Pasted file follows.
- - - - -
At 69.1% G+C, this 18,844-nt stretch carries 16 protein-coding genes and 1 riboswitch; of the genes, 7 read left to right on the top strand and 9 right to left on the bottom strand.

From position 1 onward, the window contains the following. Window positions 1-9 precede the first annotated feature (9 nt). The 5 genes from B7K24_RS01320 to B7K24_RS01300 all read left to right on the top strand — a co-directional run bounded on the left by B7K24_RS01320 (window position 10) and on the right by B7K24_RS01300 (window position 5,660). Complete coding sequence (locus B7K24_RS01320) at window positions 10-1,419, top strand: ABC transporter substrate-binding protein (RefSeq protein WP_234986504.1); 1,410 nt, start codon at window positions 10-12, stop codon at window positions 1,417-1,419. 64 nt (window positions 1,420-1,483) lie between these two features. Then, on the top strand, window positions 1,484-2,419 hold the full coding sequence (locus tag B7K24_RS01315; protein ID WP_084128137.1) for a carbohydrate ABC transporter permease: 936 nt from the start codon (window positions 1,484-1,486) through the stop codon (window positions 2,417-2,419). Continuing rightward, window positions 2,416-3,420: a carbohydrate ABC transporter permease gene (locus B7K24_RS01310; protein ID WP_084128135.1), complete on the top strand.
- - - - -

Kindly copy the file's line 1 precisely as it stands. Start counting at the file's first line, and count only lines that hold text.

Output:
At 69.1% G+C, this 18,844-nt stretch carries 16 protein-coding genes and 1 riboswitch; of the genes, 7 read left to right on the top strand and 9 right to left on the bottom strand.